What I Learned At the Age of Seven

Just for a few moments, set the bills and problems aside, gaze into space and wallow in some nostalgic memories about some of your most memorable Christmas or Holiday events.  Granted, they might not all be rosy, but surely you can drum up one or two. I’ve had some bumps and crashes in the road here and there– even one year muddling through the season with a tumble weed that bore all of four ornaments.   But remember, good memories are good food for the soul…

Our family truly did travel “over the river and through the woods”… We would cross the Mississippi on our way to Grandmother’s house to spend part of the Holidays with relatives. We lived in St. Louis, Missouri, and Grandma lived just 70 miles northeast as the crow flies, in a farming community in Illinois.  A day and an over-nighter at Grandma’s was one of the best parts of growing up. You know how those Grannies are– so loving and welcoming, full of hugs and affirming words, plenty of  home-cooked food, filled cookie jars and feather beds you could get lost in.  (I did have an ‘indifferent Granny’, but I won’t go there–that would burst the bubble.)  Memories of my Good Granny are safely tucked away in a special little place in my heart. 

My father had an interest in photography, and in the above shot, my mom and were instructed to pose in front of Grandma’s Christmas ‘tree’.  An old-fashioned German feather tree;  I thought it was the sorriest-looking specimen I had ever seen.  Worthy of  lots of snickering amongst my three older brothers and I– but not too much ridicule, because most likely, there was a present for us at the base of that ‘thing’. Charlie Brown’s Christmas tree would beat this puppy hands down if it were in a contest for the most beautiful tree.  So there we are, Mom pointing out the ‘star’ and me dutifully gazing at some sticks and feathers bravely passing itself off as a ‘tree’. 

It was at Grandma’s little country church one Christmas, that I learned a sobering lesson.   Seven years of age,  decked out in a fancy dress, pretty coat, and patent leather shoes–  an object of curiosity for the other children, not only because of being a visitor, but also because of my clothing. Not that we were anywhere near being ‘well-off’, but the other children were of very modest means–a polite way of saying ‘poor’.  As young as I was, I could perceive the evidence of the daily struggles on the faces of their parents.  Poor, but such good people!  Honest, loving, friendly people . 

The children could hardly contain their excitement… special Christmas surprise packages awaited them…  At the end of the service, my two Uncles came to the front of the congregation, carrying boxes overflowing with individual paper sacks filled with goodies.  As they handed a bag to each child–and my brothers and I received ours also– I opened mine and was completely dumbfounded–literally stunned into silence!  Along with a small amount of multi-colored, hard, ‘ribbon candy’, was an apple and an orange… that was it. That’s it?  The other children were filled with joy, smiles on their faces, proudly showing their ‘gifts’ to their parents. I couldn’t believe it!  They were happy with this measly amount of hard candy and an apple and orange?  This wasn’t anything to get excited about! I could have candy any day I wanted, and apples and oranges were nothing to get all worked up over by any stretch of my little, self-centered  imagination.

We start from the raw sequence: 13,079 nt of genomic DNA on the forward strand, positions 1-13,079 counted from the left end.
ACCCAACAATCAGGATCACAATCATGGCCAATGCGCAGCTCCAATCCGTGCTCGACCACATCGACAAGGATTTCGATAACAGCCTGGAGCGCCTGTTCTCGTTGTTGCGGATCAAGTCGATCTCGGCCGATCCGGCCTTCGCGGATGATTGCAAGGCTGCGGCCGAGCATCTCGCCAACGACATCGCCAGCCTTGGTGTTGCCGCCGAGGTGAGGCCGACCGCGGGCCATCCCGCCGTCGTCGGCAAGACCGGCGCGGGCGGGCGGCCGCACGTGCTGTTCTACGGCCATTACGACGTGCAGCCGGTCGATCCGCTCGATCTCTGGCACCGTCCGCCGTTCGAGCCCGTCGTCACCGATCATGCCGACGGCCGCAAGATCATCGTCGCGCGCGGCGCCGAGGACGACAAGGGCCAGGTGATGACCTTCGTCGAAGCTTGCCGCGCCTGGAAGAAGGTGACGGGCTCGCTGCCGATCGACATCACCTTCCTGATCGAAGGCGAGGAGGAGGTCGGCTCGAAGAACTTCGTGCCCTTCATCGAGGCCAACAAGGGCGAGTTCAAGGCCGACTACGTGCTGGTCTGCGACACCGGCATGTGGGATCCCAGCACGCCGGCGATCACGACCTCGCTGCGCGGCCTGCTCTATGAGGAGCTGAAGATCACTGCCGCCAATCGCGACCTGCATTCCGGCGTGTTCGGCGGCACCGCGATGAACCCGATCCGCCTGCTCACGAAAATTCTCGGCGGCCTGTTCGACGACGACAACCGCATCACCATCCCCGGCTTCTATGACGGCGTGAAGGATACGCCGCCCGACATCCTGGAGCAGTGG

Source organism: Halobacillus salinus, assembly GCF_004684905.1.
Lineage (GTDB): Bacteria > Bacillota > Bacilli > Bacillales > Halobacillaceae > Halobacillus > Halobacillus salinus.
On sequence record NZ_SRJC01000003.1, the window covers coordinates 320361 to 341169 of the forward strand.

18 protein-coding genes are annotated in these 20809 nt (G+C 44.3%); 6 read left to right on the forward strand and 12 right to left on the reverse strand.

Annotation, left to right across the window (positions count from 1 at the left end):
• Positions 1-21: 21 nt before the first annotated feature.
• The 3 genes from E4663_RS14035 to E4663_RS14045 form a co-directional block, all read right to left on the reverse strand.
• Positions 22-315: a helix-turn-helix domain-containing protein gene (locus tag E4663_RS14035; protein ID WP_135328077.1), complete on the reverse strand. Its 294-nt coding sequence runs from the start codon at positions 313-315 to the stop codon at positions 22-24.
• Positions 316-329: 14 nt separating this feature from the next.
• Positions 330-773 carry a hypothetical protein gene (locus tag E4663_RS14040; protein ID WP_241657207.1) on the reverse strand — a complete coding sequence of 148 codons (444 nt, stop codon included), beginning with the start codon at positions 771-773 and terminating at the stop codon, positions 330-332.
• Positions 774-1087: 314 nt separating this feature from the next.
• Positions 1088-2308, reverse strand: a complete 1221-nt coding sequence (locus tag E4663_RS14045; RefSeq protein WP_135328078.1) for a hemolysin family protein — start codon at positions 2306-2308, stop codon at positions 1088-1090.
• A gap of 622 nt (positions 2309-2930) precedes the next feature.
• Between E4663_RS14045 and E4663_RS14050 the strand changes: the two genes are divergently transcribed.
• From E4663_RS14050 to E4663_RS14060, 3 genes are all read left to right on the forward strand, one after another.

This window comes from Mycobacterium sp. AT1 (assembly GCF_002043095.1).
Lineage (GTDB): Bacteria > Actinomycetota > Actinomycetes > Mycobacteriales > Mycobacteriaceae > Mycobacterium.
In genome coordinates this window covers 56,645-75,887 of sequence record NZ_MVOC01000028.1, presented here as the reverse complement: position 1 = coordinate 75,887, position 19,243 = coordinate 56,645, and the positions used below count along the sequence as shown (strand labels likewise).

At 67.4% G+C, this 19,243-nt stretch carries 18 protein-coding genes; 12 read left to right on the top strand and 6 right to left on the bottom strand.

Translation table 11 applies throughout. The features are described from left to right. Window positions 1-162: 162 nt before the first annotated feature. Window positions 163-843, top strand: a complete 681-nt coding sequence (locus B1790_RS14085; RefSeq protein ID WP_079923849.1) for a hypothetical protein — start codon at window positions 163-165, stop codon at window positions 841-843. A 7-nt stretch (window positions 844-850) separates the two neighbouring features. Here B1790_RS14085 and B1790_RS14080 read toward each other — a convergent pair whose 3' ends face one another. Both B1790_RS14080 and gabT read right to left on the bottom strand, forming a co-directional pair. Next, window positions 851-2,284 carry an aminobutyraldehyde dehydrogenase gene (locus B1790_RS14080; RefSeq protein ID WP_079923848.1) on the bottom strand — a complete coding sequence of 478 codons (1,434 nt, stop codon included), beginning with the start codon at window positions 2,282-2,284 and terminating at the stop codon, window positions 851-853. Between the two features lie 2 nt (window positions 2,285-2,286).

But then, within seconds, and with as much comprehension as my age allowed, I realized, these gifts were huge for these children.  I had plenty to eat, some pretty dresses, and most likely, possessed more toys than a family of these children put together had.  I immediately felt humbled and ashamed, and thankfully, I had enough sense and training in manners to muster up some appreciation and say ‘Thank you” to my Uncles.  In a moment, I understood how ungrateful I was for what I did have. 

It’s an event in my life that made such an impression, I am still humbled when I recall that day.  Granted, our family was not rich by any means, if anything, I was the poor one! I couldn’t even comprehend how much I had been given in life, let alone appreciate it.  Those special little children… they were the rich ones.  They had learned the joy of being thankful for little things–for anything! 

Life is rough, especially this past year with folks losing jobs, and sometimes their home, but is there something you could be thankful for this season? Is there something or someone worthy of  celebration?  A milestone in your life, a success, a new family member, or simply that you had a roof over your head, food on the table, and good health. When life gets tough, it helps to focus on the small things, which in reality, might actually be the big things. Trials put our lives and wants vs needs into focus.  The important stuff rises to the top, and the unnecessary and frivolous  fall by the wayside.  We come to see and appreciate what we have been given.  It’s time to come together with family and friends to celebrate the gifts that have come your way this year…. they are there, you know.

And a heartfelt hope for a healthy, safe, and meaningful season to all…

Joy Richter  2011                  ©copyright 2011 J.R.LIGGETT LTD

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About jrliggettsblog

I've been interested in all things natural my entire life. Not just a healthy lifestyle, but a respect and love for nature too. Since I discovered JRLIGGETT'S products, I've been an ardent admirer and user. Do I love his shampoo bar? How much time do you have?

2 responses to “What I Learned At the Age of Seven”

  1. mj monaghan says :

    Nicely written. Nostalgic.

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